Trump administration uses coronavirus to justify banning asylum-seekers


Donald Trump wants to send asylum-seekers back to Mexico with no due process and no opportunity to plead their case.

The Trump administration is planning to implement a new plan to immediately send back all asylum-seekers trying to enter the United States from Mexico, the New York Times reported on Tuesday. The move would be yet another instance of the administration using the coronavirus crisis to attack vulnerable populations.

According to the Times, anyone seeking to enter the United States anywhere other than a port of entry would be returned to Mexico without being detained and with no due process. U.S. citizens, green-card holders, and those with documentation would still reportedly be allowed in the country, and commercial traffic would not be impacted.

Four administration officials confirmed that the new policy could be implemented in the next 48 hours, with officials claiming that fear of coronavirus spreading through detention centers is the reason for the policy. The Times noted that the details of the new rule could change before the official announcement.

Neither Customs and Border Protection nor Immigration and Customs Enforcement have reported any confirmed cases of COVID-19, the disease caused by the new coronavirus, at their detention facilities. One employee at an ICE facility in Elizabeth, New Jersey, recently underwent testing for the virus after reporting feeling unwell but there have been no cases of the virus reported there so far.

Both agencies said earlier this month that they had put measures in place to protect both detainees and federal workers.

Neither CBP nor the White House responded to a request for comment.

Trump has used the coronavirus to justify previous crackdowns on immigrants, whom he has targeted repeatedly since taking office.

In early March, he claimed the COVID-19 outbreak proved the necessity of a wall along the U.S-Mexico border.

"We need the Wall more than ever!" Trump tweeted on March 10 in response to a separate post about the coronavirus epidemic.

There is no scientific proof to back up those xenophobic fears. The idea that migrants are disease carriers is not only false, but is often rooted in racist propaganda.

"There is no evidence to show that migrants are spreading disease," Paul Spiegel, director of the Center for Humanitarian Health at Johns Hopkins School of Public Health, told NBC News in 2018 after completing a two-year study on the subject. "That is a false argument that is used to keep migrants out."

Spiegel and the team of researchers on that study found in fact that immigrants were "less likely than people in their host countries to die of heart disease, cancer, respiratory diseases and other ills." And when infectious diseases did spread, it was typically due to poor detention conditions.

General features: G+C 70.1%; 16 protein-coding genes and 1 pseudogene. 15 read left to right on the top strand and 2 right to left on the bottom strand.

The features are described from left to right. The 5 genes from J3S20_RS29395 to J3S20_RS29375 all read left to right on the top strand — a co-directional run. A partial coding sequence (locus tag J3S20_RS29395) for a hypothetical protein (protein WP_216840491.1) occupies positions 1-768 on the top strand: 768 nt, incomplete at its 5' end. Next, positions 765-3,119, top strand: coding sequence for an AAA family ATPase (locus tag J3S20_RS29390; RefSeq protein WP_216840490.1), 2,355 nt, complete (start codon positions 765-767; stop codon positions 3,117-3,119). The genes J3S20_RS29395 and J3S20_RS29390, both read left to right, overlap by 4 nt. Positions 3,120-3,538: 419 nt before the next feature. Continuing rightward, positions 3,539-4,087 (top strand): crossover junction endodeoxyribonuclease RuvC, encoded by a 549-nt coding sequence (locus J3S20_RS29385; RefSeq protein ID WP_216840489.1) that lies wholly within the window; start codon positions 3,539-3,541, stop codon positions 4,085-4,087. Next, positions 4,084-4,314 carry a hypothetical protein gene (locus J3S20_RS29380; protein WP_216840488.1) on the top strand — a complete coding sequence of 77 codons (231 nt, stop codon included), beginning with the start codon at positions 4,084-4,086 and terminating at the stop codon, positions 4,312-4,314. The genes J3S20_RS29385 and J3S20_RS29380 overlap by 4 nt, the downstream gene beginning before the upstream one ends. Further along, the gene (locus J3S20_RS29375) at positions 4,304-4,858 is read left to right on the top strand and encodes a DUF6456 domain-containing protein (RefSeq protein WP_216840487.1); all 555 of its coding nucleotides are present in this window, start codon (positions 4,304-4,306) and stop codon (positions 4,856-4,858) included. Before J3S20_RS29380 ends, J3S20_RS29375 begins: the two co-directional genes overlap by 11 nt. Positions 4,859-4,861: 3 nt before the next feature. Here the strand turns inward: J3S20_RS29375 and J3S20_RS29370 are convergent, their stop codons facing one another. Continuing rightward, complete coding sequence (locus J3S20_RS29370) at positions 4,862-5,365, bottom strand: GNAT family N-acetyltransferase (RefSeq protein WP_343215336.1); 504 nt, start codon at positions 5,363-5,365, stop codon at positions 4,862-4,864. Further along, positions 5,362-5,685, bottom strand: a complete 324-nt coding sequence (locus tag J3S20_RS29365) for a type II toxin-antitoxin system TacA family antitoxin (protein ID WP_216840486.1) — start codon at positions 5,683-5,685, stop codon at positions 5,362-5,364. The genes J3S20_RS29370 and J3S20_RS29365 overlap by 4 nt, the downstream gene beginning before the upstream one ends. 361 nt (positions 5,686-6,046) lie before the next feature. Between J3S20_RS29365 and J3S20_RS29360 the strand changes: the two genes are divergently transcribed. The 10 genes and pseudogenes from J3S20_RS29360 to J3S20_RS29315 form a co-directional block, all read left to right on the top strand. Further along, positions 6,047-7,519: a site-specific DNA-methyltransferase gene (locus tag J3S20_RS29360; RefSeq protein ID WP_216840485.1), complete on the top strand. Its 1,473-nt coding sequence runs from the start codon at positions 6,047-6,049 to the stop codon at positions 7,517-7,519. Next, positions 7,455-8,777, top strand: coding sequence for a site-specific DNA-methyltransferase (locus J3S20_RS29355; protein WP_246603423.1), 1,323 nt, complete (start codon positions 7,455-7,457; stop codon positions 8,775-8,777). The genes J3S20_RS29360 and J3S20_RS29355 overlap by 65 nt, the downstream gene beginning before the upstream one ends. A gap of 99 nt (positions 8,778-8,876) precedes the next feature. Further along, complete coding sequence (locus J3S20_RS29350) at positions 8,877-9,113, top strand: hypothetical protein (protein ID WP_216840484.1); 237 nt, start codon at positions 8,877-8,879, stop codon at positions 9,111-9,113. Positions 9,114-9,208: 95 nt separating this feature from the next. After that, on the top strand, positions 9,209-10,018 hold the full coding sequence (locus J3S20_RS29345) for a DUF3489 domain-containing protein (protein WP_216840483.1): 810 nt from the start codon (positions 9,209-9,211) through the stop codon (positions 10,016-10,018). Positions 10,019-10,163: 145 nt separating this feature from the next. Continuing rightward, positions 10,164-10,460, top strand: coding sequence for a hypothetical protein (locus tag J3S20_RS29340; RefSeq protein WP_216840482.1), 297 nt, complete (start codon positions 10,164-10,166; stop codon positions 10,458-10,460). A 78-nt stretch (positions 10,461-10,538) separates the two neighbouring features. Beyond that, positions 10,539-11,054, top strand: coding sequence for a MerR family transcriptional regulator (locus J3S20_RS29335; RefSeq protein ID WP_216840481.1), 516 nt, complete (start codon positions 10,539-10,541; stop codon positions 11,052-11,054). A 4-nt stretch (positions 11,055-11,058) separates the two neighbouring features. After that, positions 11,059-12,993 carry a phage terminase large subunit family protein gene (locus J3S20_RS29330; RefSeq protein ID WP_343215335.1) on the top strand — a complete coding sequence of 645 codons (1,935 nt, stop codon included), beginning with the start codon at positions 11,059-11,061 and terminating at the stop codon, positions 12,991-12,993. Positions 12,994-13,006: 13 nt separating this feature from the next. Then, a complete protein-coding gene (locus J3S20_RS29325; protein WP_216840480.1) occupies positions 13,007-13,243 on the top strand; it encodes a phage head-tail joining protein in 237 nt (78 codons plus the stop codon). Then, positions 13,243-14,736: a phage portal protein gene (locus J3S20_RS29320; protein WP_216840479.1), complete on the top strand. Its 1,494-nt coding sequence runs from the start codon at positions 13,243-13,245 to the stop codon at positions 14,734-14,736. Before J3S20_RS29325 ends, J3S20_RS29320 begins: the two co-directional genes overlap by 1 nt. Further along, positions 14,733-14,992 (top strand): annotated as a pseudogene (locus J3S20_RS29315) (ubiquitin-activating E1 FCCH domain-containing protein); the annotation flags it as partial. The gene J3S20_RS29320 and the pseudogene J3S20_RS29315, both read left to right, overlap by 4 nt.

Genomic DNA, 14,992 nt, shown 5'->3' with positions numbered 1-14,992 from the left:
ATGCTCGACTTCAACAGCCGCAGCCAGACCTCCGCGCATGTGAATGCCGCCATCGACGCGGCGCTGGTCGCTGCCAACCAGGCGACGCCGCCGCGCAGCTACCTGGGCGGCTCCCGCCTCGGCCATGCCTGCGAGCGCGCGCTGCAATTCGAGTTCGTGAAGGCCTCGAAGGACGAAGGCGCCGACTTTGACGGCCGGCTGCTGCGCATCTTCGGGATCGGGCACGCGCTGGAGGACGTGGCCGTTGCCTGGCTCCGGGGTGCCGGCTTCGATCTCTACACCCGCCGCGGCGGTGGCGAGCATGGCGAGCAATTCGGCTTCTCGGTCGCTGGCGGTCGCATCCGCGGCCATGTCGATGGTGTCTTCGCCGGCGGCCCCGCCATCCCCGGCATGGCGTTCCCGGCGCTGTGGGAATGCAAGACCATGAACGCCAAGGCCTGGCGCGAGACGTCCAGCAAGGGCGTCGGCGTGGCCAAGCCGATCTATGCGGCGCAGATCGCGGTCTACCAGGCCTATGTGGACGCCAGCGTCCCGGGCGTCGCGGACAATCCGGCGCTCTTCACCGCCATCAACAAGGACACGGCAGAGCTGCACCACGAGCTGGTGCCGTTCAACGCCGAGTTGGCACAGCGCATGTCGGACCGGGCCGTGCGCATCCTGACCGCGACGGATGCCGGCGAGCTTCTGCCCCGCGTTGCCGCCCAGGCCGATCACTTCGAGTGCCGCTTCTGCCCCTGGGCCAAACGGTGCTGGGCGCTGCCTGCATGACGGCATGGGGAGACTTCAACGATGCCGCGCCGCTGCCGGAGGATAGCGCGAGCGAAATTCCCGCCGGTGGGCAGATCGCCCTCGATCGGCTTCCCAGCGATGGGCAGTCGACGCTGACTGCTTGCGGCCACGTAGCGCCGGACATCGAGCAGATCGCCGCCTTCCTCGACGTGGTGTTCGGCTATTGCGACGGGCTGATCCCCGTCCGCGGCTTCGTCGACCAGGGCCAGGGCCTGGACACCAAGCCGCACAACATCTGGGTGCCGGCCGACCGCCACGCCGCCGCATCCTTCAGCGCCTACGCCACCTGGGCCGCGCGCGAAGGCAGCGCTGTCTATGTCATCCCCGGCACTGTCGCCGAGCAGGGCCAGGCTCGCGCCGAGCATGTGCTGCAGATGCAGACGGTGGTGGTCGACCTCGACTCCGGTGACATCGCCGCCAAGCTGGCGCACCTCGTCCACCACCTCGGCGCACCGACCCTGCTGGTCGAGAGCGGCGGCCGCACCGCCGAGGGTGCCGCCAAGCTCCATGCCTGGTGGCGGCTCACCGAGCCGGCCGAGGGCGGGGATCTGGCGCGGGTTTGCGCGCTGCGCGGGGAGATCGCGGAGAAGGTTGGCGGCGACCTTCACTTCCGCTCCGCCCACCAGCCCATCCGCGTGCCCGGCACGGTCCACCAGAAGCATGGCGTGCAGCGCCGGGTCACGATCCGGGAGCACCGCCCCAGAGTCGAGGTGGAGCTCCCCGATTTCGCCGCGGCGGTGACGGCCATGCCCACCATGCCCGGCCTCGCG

"It’s not migrants or migration itself that is spreading disease. It may be the situations that they are in and the lack of access to basic care that may exacerbate the situation," he said.

Both CBP and ICE have been condemned in the past for unsanitary and overcrowded conditions in their respective facilities. Officials with both organizations have refused to answer questions about what has been done so far to prevent dangerous overcrowding and unsanitary facilities amid the outbreak, beyond saying they are following CDC guidance.

In addition to using the COVID-19 outbreak to crack down on immigration, Trump has embraced racist terminology to describe the virus, despite health experts warning that such language has detrimental effects.

Trump insists on calling the new coronavirus the "China virus" in speeches and in tweets. Health experts with the World Health Organization have warned against naming infectious diseases after geographic locations, saying that doing so "has had unintended negative impacts by stigmatizing certain communities or economic sectors."

The Centers for Disease Control and Prevention has also warned that contributing to stigma during the current pandemic "hurts everyone by creating more fear or anger towards ordinary people instead of the disease that is causing the problem."

By singling out certain segments of the population, Trump and others "are telling people who to fear and who to hate," Congressional Asian Pacific American Caucus Chairwoman Judy Chu, Congressional Hispanic Caucus Chairman Joaquin Castro, Congressional Black Caucus Chairwoman Karen Bass, and Congressional Native American Caucus Co-Chair Deb Haaland said in a joint statement on March 17.

The congressional leaders urged "all leaders to stick to expert guidance and not spread xenophobia."

"Lives depend on it," they added.

Published with permission of The American Independent Foundation.